Is it possible to write EEPROM bytes via AVRDUDE and an AVRISP mkII directly from the command line without needing an EEPROM file read from another chip? Kind of like how you can specify the fuse bytes directly at the command line.

I need to be able to change a single byte of the EEPROM but would rather not mess with a file.

  • \$\begingroup\$ I'm not an AVRDUDE user so can't test it but try -U eeprom:w:0x55:m and see if you get 0x55 in the first EEPROM byte. \$\endgroup\$
    – PeterJ
    Jul 2, 2013 at 4:27

2 Answers 2


The avrdude write command (-U) knows an 'immediate' mode (see the manual), which allows you to specify the bytes to be written directly.

The syntax is like

avrdude -U eeprom:w:0xff:m

But this mode doesn't allow you to specify the address of the byte to be written, so I presume it will start writing at address zero. This works great for fuses (where instead of 'eeprom' you use 'hfuse', 'lfuse' or 'efuse'), but not so much for real memory.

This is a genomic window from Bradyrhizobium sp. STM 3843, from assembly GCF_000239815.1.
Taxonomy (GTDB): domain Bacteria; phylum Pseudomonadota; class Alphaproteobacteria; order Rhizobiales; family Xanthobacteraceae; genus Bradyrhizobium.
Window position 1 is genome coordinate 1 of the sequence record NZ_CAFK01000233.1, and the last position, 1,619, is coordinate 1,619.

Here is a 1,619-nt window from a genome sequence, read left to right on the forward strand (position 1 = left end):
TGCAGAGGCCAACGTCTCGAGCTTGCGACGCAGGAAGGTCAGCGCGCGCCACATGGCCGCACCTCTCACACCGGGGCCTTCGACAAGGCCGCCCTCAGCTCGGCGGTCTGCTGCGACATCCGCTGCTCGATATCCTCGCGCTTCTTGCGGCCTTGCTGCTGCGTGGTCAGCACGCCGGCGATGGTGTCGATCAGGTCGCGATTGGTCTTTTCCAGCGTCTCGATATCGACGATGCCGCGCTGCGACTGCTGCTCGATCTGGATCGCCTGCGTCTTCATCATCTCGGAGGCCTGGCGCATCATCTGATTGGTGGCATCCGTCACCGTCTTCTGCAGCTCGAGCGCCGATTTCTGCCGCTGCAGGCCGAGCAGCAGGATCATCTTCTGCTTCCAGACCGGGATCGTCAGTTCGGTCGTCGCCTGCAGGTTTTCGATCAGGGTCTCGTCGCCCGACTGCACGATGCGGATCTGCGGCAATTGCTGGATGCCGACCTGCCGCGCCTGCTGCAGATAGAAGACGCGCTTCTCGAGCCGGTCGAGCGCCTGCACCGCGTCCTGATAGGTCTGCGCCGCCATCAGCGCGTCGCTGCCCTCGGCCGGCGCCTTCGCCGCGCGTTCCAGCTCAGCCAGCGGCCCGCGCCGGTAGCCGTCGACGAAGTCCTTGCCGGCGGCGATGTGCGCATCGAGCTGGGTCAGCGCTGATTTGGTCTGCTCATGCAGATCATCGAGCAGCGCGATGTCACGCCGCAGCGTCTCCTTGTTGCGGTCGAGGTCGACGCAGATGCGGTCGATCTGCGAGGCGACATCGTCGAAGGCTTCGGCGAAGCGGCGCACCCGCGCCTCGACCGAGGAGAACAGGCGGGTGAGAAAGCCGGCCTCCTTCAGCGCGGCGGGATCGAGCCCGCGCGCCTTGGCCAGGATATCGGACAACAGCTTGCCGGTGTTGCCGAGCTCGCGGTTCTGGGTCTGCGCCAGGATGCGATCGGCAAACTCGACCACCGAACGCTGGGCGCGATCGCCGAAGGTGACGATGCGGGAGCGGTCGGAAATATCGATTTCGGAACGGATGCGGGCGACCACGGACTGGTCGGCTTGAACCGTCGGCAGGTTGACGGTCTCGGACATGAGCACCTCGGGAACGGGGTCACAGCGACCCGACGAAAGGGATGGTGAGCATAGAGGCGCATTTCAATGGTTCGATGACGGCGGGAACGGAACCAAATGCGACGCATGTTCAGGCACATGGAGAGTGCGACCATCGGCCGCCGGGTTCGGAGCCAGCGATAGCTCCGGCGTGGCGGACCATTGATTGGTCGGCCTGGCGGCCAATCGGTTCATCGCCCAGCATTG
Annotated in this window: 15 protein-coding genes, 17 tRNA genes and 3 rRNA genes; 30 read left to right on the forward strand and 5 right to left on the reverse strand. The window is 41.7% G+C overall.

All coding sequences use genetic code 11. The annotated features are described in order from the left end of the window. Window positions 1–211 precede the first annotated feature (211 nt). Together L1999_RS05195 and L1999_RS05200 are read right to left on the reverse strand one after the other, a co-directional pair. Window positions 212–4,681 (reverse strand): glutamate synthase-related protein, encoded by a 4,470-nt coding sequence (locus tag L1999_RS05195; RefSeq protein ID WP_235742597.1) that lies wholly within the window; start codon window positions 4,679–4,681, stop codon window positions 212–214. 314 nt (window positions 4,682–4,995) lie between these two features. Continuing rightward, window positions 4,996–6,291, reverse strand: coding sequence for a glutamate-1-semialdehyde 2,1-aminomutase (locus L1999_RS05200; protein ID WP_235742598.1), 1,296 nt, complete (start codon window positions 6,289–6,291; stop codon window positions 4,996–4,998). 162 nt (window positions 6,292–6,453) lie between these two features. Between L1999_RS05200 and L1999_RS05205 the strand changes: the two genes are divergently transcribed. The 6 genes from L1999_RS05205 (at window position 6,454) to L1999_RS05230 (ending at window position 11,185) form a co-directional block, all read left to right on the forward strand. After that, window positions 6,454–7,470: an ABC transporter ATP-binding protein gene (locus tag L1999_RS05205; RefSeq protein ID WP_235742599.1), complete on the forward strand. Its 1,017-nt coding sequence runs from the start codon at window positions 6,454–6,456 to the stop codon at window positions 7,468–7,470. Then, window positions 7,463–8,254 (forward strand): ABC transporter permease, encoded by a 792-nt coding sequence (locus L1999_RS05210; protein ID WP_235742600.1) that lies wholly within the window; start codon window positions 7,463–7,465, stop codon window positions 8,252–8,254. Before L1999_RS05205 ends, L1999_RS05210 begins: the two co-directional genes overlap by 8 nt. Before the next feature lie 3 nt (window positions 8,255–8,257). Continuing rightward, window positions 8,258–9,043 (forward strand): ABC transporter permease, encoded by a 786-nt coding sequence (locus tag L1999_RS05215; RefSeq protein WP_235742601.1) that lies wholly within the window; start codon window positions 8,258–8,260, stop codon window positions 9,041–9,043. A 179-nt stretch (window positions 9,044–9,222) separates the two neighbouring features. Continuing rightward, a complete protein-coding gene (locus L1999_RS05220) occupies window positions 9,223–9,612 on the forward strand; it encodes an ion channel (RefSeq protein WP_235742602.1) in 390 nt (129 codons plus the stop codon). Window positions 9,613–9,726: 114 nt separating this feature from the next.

But you can always create a hex file (e.g. INTEL Hex records containing just the single byte with the address you need to change.

  • \$\begingroup\$ OK... that's what I was hoping. I'll give it a shot. I don't need to specify the address since I only have one byte I need and it will always be at address 0. \$\endgroup\$
    – Adam Haile
    Jul 2, 2013 at 10:42
  • \$\begingroup\$ You might also see if you could (perhaps with shell or /dev tricks) get it to read a pipe as input. Worst case, it's open source so you can add the missing features ;-) \$\endgroup\$ Jul 2, 2013 at 18:47
  • \$\begingroup\$ You can't do it with offsets, the files are small enough that you could put every byte on a long command line with copy and paste, or in a bash script. \$\endgroup\$
    – mckenzm
    Aug 15, 2019 at 6:10

Solution on Linux: write 0x10 to eeprom address 0x50

avrdude -t << END
write eeprom 0x50 0x10
  • \$\begingroup\$ Nice - a terminal mode and a here document. Someone like the original poster might prefer instead to pipe the data in from a script generating it and invoking avrdude, but the avrdude mode is the important part. \$\endgroup\$ Jul 14, 2020 at 14:18

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